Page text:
Low inventory has plagued the Orange County housing market
since 2012, and it’s getting worse in the lower ranges.
A Shrinking Lower Range: There are fewer and fewer lower priced homes on the market in Orange County.
The Great Recession paved the way for affordable housing in Orange County. There were plenty of homes available in the Low Range (homes priced below $500,000) and demand, the number of new pending sales over the prior month, for these homes was through the roof. Back in March of 2011, over half of all homes on the market could be found in the Low Range and it accounted for two-thirds of demand as well. Today, it represents 22% of the active inventory and 33% of demand. Its numbers have dropped by half.
In 2011, the Low Range and the Mid-Range (homes priced between $500,000 to $750,000) made up 75% of the active inventory and 87% of demand. Today, these two ranges represent 45% of the active inventory and 69% of demand. It is safe to say that the bulk of the Orange County housing market takes place below $750,000, but its stronghold is fading.
What’s the culprit? What happened to affordable, entry level housing? The simple answer is appreciation. Homes have been appreciating non-stop since 2012, when the market initially caught fire. As the housing stock appreciated, fewer and fewer homes were available in the Low Range. As a matter of fact, it used to be worth tracking homes and condominiums priced below $250,000. Back in 2011 there were 1,857 active listings below $250,000 and demand was at 695. Today, there are only 225 on the market and demand is at 140. Nearly all of them are attached condominiums.
Year over year, the Low Range has dropped in terms of inventory and demand. Even though the overall active inventory and demand are nearly the same as one year ago, the number of homes on the market in the Low Range is off by 16% and demand is off by 14%. The inventory may be off by 6% in the Mid-Range, but demand is UP by 6%. The Low Range is taking a hit because fewer and fewer homes are coming on the market below $500,000. It is increasingly more difficult to find a detached home priced in the Low Range. Today, there are only 184. Last year, there were 277. Back in 2011, there were 2,176.
There are fewer homes on the market today in the Low Range compared to the Mid-Range, 1% fewer, and there is 8% less demand. Just one year ago, there was 10% more homes in the Low Range and demand was 14% stronger. In winding the clock back further and further, the scales used to tip heavily in favor of the lower end of the market. Prior to all of the massive appreciation, there was plenty of affordable housing. Back in 2011, there were more than double the number of homes in the Low Range compared to the Mid-Range and demand was more than triple.
The bottom line is simple: the Low Range is slowly shrinking as homes continue to appreciate. As a result, the number of homes and condominiums worth at least $500,000 continues to grow. For buyers looking to purchase in the Low Range, the trend is not favorable. In time, the number of opportunities will fade and competition will increase, making it even more challenging to purchase than it already is today. Buyers should not wait for a wave of fresh inventory to hit the market. That is simply not going to happen. The Low Range is extremely competitive and has been a rock solid seller’s market with an expected market time less than 60 days since January of last year. Today, the expected market time is only 39 days. When the expected market time drops to these low levels, homes that are priced close to their Fair Market Value generate multiple offers and sell for more than the most recent comparable or pending sale.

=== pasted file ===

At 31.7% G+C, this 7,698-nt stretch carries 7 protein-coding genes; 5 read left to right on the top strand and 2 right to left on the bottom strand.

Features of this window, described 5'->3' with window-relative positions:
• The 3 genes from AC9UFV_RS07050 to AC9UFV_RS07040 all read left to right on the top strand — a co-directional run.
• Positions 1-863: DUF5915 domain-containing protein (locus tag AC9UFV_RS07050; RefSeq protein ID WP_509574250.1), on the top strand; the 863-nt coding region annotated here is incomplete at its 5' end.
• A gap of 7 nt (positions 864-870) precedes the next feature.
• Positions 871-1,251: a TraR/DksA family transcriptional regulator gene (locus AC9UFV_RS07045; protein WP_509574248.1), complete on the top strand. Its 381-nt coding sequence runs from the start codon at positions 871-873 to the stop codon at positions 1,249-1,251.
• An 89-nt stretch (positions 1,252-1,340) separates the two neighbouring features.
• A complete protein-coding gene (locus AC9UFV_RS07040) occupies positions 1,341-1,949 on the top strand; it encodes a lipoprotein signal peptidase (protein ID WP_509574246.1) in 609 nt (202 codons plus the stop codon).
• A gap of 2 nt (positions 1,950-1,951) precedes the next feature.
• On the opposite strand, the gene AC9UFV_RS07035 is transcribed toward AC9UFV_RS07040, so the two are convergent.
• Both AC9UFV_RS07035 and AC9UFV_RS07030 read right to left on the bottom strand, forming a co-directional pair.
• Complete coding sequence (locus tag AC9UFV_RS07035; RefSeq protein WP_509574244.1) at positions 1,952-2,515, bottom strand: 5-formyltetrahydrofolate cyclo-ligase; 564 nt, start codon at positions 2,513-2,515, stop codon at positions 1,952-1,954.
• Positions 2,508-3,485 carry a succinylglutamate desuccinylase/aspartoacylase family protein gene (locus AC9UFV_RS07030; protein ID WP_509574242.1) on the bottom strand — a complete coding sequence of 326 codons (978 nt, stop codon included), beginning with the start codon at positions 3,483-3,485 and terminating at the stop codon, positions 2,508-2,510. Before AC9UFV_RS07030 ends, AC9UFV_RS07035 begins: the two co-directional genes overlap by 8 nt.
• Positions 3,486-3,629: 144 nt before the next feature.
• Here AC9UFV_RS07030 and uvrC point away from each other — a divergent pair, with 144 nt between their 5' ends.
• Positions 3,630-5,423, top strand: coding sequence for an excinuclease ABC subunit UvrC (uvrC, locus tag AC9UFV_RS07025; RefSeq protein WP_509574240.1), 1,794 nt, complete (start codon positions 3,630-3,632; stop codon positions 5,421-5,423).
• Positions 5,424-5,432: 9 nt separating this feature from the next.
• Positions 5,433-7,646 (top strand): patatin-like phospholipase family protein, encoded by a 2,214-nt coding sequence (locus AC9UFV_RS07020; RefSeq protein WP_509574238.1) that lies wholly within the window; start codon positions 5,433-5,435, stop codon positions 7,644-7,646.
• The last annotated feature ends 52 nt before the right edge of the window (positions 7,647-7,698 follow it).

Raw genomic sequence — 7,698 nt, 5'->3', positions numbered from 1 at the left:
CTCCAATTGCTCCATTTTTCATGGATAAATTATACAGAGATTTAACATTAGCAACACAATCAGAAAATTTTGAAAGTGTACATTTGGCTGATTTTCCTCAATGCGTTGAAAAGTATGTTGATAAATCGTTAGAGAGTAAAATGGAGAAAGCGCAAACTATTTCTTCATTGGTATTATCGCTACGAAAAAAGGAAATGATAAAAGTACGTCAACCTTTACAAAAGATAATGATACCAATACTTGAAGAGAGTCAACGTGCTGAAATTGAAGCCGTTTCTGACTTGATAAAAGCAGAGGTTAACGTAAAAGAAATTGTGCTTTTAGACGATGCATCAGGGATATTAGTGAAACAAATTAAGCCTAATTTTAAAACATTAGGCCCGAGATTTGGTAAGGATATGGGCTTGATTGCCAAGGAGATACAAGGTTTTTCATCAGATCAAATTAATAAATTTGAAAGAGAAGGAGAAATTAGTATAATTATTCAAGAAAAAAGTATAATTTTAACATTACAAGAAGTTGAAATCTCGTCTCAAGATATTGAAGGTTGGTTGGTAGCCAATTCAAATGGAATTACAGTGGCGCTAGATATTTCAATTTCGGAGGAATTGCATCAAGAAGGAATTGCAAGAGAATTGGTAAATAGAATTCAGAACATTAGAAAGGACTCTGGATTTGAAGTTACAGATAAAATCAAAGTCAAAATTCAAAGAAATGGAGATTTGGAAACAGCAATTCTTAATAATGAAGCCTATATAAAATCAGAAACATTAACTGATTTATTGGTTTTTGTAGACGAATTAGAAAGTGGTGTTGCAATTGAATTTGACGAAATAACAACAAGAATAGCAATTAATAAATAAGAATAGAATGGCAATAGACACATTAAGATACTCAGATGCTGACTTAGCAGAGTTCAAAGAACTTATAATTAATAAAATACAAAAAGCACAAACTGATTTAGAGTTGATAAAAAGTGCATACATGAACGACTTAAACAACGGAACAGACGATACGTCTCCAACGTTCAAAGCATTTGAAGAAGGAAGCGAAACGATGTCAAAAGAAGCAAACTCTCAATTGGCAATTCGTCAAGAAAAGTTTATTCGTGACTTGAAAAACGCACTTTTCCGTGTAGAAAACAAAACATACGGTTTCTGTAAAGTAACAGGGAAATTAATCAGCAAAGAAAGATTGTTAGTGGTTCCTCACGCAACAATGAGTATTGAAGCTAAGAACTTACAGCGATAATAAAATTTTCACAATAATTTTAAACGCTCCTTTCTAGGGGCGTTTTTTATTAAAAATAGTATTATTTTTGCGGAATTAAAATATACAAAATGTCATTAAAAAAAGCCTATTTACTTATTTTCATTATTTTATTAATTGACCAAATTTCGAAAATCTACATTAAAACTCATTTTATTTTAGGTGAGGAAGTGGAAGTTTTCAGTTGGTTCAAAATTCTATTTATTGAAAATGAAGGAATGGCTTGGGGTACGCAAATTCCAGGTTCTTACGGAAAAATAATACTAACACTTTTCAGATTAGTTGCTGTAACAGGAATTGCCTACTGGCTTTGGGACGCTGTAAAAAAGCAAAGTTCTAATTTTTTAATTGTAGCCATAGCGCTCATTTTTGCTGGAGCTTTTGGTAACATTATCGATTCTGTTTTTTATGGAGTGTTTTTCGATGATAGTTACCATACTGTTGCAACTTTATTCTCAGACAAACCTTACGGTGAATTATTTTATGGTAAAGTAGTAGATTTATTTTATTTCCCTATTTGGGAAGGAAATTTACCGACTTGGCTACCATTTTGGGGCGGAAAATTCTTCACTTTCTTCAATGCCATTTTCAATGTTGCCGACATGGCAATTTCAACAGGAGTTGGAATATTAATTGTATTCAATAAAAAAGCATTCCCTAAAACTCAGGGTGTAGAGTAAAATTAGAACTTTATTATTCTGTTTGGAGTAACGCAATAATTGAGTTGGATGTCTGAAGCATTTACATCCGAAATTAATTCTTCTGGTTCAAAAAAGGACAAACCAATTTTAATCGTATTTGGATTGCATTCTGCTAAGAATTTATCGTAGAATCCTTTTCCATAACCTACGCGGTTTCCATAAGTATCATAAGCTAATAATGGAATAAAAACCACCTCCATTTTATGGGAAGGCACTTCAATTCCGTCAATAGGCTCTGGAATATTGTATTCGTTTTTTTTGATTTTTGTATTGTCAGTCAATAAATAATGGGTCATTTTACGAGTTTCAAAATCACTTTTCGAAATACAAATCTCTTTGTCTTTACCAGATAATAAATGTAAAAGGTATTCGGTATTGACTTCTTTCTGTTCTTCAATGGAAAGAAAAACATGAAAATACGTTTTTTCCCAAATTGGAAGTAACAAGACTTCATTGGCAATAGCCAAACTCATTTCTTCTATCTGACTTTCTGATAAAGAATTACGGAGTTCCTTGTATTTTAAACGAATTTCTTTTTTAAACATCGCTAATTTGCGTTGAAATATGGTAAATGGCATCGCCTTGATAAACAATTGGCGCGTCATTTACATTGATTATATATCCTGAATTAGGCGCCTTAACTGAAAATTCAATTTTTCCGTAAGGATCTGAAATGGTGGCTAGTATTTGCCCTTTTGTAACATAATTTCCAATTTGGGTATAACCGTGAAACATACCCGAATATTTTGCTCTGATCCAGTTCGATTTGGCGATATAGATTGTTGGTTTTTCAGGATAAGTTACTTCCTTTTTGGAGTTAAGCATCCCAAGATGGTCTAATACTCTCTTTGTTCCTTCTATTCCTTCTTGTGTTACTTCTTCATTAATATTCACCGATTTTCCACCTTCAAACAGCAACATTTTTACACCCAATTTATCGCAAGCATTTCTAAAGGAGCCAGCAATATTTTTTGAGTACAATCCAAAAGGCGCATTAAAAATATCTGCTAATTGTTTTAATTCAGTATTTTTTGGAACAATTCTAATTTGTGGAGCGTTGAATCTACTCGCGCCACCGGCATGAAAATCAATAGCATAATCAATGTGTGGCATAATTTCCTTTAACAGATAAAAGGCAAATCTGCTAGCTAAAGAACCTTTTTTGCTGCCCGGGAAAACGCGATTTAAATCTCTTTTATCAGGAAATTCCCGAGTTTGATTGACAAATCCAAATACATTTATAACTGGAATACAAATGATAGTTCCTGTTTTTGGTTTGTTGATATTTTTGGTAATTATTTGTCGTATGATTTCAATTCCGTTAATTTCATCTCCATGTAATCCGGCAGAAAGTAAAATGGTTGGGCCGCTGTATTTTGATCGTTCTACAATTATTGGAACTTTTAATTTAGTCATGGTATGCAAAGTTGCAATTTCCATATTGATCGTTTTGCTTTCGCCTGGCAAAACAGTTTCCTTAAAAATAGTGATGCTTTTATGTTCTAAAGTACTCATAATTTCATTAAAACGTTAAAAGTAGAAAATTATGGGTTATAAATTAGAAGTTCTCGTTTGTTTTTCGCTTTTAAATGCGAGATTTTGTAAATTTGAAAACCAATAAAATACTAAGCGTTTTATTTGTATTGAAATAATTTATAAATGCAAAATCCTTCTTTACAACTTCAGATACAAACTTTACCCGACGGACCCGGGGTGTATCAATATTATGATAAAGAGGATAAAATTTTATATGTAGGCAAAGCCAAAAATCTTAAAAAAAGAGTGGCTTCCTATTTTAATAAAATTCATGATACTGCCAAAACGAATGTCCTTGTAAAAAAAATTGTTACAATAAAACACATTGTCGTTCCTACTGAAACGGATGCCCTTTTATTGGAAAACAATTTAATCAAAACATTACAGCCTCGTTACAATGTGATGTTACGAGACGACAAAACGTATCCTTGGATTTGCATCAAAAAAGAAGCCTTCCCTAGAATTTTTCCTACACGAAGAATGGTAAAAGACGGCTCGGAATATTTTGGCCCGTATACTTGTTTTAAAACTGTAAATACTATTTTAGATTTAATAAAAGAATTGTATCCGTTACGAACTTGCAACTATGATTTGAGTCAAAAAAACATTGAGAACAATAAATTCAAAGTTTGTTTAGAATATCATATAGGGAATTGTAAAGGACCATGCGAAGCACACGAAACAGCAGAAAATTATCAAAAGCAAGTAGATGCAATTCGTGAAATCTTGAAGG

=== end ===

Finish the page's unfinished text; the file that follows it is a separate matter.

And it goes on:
Active Inventory: The inventory increased by only 21 homes in the past two weeks.
The active inventory increased by 21 homes in the past two weeks and now sits at 5,465. More homes are coming on the market, they are just not staying on the market, especially in the lower ranges. The inventory of homes priced below $750,000 actually dropped by 102 homes. There are 73 more homes between $1 million and $1.5 million, a 10% increase.
Up to this point, the active inventory was methodically growing and looked as if it was going to increase along the same path as 2014 when the inventory eclipsed more than 8,000 homes by August. The latest pause is due to a rapid increase in demand and it looks as if the inventory will now follow a similar path to last year when it climbed just shy 7,200 homes by August.
Demand: In the past two-weeks demand increased by 8%.
Demand, the number of new pending sales over the prior month, increased by 225 homes in the past two-weeks, and now totals 2,896 the highest level since July of last year. Similar to the active listing inventory, demand looked like it was going to follow the path of 2014. After an initial slow start to demand, it has recovered nicely and is beginning to follow closer to last year’s path.
Last year at this time demand was at 2,975, 79 additional pending sales, with an expected market time of 55 days.
The expected market time dropped from 61 days to 57 days in the past couple of weeks, its lowest level since May of last year and a seller’s market. Typically, when the market drops below 60 days, prices start to appreciate slightly.